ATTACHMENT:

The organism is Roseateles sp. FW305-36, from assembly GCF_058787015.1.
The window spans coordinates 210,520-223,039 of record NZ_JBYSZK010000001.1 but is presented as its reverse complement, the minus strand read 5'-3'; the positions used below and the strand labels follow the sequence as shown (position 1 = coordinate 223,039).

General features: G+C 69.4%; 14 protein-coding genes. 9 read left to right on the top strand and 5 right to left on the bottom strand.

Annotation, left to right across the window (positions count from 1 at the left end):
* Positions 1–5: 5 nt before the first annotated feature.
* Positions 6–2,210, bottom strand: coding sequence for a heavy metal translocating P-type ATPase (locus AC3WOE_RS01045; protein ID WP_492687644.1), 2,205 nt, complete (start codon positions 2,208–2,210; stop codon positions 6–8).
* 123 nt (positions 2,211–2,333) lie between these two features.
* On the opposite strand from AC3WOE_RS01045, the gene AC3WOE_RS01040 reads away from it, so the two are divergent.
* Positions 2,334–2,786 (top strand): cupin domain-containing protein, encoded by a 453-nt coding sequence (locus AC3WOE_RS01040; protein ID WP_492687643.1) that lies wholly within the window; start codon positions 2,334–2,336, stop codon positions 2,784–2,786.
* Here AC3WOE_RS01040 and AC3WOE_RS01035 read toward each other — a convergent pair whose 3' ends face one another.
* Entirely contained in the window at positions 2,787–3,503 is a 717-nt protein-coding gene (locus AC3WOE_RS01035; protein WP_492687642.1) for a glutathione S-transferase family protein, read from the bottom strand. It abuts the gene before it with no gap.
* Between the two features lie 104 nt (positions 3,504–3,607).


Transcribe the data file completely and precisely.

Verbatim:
The organism is Roseateles sp. FW305-36, from assembly GCF_058787015.1.
The window spans coordinates 210,520-223,039 of record NZ_JBYSZK010000001.1 but is presented as its reverse complement, the minus strand read 5'-3'; the positions used below and the strand labels follow the sequence as shown (position 1 = coordinate 223,039).

General features: G+C 69.4%; 14 protein-coding genes. 9 read left to right on the top strand and 5 right to left on the bottom strand.

Annotation, left to right across the window (positions count from 1 at the left end):
* Positions 1–5: 5 nt before the first annotated feature.
* Positions 6–2,210, bottom strand: coding sequence for a heavy metal translocating P-type ATPase (locus AC3WOE_RS01045; protein ID WP_492687644.1), 2,205 nt, complete (start codon positions 2,208–2,210; stop codon positions 6–8).
* 123 nt (positions 2,211–2,333) lie between these two features.
* On the opposite strand from AC3WOE_RS01045, the gene AC3WOE_RS01040 reads away from it, so the two are divergent.
* Positions 2,334–2,786 (top strand): cupin domain-containing protein, encoded by a 453-nt coding sequence (locus AC3WOE_RS01040; protein ID WP_492687643.1) that lies wholly within the window; start codon positions 2,334–2,336, stop codon positions 2,784–2,786.
* Here AC3WOE_RS01040 and AC3WOE_RS01035 read toward each other — a convergent pair whose 3' ends face one another.
* Entirely contained in the window at positions 2,787–3,503 is a 717-nt protein-coding gene (locus AC3WOE_RS01035; protein WP_492687642.1) for a glutathione S-transferase family protein, read from the bottom strand. It abuts the gene before it with no gap.
* Between the two features lie 104 nt (positions 3,504–3,607).